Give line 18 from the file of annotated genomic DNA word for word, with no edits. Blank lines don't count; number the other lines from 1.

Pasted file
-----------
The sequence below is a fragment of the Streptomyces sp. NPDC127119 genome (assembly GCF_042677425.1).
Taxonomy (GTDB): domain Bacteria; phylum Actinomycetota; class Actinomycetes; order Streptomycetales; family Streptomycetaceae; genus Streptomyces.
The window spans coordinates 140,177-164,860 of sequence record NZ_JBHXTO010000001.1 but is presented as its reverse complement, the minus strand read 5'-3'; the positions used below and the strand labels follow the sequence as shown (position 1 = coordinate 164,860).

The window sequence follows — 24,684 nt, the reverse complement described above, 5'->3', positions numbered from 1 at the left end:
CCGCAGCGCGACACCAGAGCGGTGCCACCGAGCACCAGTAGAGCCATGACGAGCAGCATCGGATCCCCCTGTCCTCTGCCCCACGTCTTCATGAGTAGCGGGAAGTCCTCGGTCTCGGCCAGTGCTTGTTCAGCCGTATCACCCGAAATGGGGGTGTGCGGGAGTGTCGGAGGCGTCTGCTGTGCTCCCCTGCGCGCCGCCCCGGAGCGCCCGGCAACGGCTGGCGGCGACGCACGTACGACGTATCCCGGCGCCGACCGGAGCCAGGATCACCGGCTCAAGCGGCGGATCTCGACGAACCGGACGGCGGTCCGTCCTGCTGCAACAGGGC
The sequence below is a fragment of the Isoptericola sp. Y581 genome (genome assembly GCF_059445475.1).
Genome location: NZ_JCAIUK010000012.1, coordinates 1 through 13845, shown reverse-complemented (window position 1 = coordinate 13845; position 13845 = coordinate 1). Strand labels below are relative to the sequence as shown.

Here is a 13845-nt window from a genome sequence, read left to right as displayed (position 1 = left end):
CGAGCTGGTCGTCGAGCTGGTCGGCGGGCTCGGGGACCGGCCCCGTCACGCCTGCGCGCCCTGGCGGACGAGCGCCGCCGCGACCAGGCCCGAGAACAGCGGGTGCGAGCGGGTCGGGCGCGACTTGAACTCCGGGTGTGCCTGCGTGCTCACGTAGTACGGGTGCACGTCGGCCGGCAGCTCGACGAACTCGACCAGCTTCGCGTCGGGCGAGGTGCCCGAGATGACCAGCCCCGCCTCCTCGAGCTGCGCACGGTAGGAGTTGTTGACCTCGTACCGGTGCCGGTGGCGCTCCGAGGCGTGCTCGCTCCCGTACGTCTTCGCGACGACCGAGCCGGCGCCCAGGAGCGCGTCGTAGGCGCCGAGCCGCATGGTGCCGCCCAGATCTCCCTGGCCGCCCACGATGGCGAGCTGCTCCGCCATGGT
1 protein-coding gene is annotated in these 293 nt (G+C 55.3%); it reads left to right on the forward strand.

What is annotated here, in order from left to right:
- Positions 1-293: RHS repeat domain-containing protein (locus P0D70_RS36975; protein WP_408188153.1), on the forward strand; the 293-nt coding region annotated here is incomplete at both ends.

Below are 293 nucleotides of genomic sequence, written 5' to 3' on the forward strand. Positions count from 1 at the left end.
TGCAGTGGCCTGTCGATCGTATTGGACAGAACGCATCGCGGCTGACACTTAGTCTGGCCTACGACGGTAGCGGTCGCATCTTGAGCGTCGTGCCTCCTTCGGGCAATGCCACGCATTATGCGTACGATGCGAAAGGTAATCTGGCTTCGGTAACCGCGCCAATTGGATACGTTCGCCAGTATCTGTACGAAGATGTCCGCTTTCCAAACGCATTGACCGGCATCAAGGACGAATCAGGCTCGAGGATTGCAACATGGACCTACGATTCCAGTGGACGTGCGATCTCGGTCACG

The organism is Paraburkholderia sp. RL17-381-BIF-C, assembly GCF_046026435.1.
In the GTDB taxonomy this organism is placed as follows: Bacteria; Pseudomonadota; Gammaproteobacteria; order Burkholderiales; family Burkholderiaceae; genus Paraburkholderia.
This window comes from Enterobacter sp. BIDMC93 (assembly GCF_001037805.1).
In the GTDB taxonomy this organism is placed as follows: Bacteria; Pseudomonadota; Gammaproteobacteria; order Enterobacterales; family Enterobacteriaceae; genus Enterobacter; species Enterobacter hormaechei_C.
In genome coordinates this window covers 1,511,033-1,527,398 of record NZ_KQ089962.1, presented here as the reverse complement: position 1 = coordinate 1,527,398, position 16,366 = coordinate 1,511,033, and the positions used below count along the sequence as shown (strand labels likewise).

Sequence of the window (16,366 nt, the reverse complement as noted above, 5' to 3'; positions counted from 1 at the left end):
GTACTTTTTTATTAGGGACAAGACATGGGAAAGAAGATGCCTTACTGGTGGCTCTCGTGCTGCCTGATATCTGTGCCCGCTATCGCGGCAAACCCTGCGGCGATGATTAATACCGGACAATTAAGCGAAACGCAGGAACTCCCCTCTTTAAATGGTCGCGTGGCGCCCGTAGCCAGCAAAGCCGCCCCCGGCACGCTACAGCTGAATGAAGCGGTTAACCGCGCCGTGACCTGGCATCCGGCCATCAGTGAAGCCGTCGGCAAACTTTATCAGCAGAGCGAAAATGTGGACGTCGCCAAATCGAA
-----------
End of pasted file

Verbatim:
In the GTDB taxonomy this organism is placed as follows: Bacteria; Pseudomonadota; Gammaproteobacteria; order Enterobacterales; family Enterobacteriaceae; genus Enterobacter; species Enterobacter hormaechei_C.